Two DuPont chemical facilities in Delaware and New Jersey failed citizen safety inspections as the plants continue to pose a catastrophic risk to 2 million people. Greenpeace inspectors conducted land, air and water inspections of these high-risk chemical plants to highlight the reasons we need safer alternatives and to call attention to federal legislation that would help reduce the potential of chemical disasters.
Putting up fences and security cameras won't
protect workers and communities from tons of poison gases that are
stored in these facilities. The only foolproof way to protect
communities is to use safer chemical processes that reduce both the
possibility of a catastrophic accident and the attractiveness of
these facilities as a terrorist target.
Safer alternatives DO exist
The fact of the matter is that DuPont can convert their plants,
they simply lack the will to do so. The recent disasters in the
petrochemical industry show us that we can't rely on the industry
to regulate itself.
The greatest risk posed by U.S. chemical plants is the use of
huge quantities of poison gases such as chlorine. Fortunately safer
processes are available for virtually all of them.
In fact, more than 500 chemical plants have switched to safer
chemicals or processes over the last ten years. This common sense
action has reduced catastrophic risks to 40 million Americans.
That's the good news. The bad news is that most of the highest risk
plants have NOT adopted safer processes -- and they won't until
laws are passed that require them to do so.
Lobbying against safety
Since the 9/11 attacks, chemical industry lobbyists, including
Dow, DuPont, BP and Exxon have blocked strong legislation.
Greenpeace identified 169 lobbyists registered to keep Congress
from enacting a strong chemical security law. But last November,
the House of Representatives passed a bill (H.R. 2868) that would
reduce these risks. It's now time for the U.S. Senate to do the
same. Senator Lautenberg (D-NJ) will soon introduce the "Secure
Chemical and Water Facilities Act" in the Senate.
In 2009, Clorox announced that they would convert all of their
U.S. plants to reduce these risks. If Clorox can do it, why won't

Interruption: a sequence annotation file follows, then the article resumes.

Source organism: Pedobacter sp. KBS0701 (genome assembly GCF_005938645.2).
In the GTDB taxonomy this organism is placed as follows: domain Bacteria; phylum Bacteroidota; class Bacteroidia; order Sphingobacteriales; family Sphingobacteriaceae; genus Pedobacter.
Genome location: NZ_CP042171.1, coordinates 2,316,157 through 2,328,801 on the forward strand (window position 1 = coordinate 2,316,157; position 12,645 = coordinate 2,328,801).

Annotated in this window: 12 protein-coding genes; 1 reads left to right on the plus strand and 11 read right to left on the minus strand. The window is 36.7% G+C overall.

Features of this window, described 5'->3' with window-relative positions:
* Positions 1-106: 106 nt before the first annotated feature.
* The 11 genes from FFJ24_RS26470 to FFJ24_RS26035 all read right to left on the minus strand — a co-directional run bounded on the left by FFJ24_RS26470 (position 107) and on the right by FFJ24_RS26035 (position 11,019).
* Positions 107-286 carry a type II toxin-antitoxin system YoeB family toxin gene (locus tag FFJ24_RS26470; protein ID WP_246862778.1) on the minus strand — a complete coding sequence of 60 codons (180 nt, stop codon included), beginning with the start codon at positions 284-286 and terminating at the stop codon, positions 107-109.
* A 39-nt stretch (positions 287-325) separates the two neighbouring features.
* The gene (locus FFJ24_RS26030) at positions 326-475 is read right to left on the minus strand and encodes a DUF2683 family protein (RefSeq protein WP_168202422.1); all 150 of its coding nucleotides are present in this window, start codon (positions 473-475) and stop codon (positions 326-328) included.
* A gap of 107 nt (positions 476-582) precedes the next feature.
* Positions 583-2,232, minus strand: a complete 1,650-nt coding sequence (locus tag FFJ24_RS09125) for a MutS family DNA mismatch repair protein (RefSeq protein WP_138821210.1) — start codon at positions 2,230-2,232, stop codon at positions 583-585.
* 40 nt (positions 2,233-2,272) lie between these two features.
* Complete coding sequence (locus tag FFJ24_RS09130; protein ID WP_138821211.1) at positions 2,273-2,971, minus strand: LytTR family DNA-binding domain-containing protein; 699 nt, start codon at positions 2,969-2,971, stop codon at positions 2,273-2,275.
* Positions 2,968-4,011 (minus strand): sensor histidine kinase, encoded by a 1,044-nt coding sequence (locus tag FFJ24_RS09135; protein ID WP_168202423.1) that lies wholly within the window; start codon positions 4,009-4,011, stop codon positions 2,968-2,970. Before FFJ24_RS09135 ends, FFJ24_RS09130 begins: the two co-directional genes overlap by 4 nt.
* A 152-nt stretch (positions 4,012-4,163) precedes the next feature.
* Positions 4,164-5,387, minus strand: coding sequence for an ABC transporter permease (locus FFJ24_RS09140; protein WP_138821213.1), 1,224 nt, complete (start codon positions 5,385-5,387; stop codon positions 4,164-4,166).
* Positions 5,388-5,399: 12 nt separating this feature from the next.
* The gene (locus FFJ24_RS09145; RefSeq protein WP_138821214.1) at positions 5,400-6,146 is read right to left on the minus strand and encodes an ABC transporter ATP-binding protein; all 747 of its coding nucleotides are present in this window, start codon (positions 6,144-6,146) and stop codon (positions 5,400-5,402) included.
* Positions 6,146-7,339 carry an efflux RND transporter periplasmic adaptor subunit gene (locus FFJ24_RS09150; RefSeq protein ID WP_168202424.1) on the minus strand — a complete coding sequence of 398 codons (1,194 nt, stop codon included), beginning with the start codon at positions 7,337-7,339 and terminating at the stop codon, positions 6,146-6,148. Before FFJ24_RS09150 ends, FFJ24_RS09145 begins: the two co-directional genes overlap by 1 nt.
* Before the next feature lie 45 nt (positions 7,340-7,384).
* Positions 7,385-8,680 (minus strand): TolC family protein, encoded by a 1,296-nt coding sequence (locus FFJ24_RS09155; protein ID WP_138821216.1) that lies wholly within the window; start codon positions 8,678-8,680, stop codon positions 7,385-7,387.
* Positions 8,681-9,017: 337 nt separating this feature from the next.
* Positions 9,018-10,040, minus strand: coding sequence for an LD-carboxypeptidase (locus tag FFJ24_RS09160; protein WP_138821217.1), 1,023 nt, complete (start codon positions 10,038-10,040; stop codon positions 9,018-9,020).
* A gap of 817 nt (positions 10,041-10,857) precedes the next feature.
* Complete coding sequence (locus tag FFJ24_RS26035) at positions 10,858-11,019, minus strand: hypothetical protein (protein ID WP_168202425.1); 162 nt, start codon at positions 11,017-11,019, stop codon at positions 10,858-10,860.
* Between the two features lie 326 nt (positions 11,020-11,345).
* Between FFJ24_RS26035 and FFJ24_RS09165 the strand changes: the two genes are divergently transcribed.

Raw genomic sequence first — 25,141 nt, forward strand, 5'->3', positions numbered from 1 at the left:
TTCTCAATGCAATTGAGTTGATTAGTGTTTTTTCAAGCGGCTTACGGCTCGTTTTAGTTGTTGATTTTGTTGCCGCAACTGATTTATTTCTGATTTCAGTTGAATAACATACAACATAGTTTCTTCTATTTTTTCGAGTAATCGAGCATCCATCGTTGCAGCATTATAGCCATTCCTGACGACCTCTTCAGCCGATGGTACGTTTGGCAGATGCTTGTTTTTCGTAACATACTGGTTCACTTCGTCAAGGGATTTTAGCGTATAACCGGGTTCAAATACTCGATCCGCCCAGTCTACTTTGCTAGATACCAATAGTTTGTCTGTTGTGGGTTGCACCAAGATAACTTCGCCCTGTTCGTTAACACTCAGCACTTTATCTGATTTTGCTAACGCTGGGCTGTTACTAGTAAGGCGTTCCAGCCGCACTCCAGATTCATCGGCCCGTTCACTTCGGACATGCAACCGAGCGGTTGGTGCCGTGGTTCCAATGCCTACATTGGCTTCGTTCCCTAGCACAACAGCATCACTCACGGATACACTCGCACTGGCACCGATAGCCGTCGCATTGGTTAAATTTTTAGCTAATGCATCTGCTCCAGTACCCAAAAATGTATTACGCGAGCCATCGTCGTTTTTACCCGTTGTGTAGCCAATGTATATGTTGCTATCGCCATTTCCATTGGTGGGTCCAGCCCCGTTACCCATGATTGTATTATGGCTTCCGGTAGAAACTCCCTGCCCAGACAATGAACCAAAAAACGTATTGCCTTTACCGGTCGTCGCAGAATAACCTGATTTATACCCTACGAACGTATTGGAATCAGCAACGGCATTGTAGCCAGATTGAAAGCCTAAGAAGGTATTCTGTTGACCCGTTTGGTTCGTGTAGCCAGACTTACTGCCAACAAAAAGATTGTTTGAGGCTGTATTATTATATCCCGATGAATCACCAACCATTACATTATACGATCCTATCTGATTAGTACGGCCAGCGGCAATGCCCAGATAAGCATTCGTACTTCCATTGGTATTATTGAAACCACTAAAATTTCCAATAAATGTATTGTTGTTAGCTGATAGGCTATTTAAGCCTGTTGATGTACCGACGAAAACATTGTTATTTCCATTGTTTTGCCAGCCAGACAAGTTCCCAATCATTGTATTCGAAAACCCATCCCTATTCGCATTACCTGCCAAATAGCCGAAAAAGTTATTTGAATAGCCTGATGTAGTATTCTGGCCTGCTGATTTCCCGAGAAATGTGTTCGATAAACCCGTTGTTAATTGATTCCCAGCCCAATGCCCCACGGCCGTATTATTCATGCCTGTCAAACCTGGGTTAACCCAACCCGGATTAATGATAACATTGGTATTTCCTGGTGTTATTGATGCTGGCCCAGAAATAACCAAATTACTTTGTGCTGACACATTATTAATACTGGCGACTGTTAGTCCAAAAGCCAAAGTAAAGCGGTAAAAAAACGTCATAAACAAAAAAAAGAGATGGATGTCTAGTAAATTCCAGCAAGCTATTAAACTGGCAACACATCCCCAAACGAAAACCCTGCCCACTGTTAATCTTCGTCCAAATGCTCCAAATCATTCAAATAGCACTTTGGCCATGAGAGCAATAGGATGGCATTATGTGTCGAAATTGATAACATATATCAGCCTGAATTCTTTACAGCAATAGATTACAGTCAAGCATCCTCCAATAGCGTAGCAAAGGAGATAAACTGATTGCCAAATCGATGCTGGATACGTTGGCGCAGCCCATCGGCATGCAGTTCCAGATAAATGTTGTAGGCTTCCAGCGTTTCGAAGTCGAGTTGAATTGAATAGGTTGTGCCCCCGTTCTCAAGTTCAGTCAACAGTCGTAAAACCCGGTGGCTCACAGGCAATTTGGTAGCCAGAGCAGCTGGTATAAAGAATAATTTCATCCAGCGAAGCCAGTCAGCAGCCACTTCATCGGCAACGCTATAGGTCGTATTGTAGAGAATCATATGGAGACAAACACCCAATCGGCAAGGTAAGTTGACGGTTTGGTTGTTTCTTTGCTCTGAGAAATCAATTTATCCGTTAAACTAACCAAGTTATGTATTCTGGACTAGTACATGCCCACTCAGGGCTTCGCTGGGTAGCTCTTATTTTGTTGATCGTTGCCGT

Failed Security Inspections
DuPont Edge Moor
- Vulnerability Zone Population = 660,000
- Process - Uses chlorine gas in producing titanium dioxide
- Alternative - Use the sulfate process; also, chlorine can be
generated as needed without bulk storage.
DuPont Chamber Works
- Vulnerability Zone Population = 2,000,000
- Process - Uses chlorine gas to make phosgene as needed in
producing aramid polymers
- Alternative - Generage chlorine gas as needed or co-locate with
an as needed source; eliminate or minimize storage.
Read the report
Passed Security Inspection
City of Wilmington Water Pollution
Control Facility Wilmington, DE
- Plant Type: Wastewater treatment
- Previously used chlorine gas
- Switched to liquid bleach disinfection
- 560,000 people no longer at risk
Prevent a toxic nightmare in your community
Greenpeace uncovered chemical security risks at two chemical
plants in Delaware and New Jersey. Did you know that the Department
of Homeland Security has identified over 5,333 "high-risk" chemical
plants in the United States? They plan to inspect only 3% of them
by the end of 2010. Just 300 of these plants together put 110
million Americans at risk.
You or someone you love could be in the vulnerability zone.
Please help us get the word out!
Urge your Senators to prevent a toxic nightmare in your
community by co-sponsoring and voting for the "Secure Chemical and
Water Facilities Act." Safer technologies exist, let's help make
them a reality!
Prevent a toxic nightmare in your community!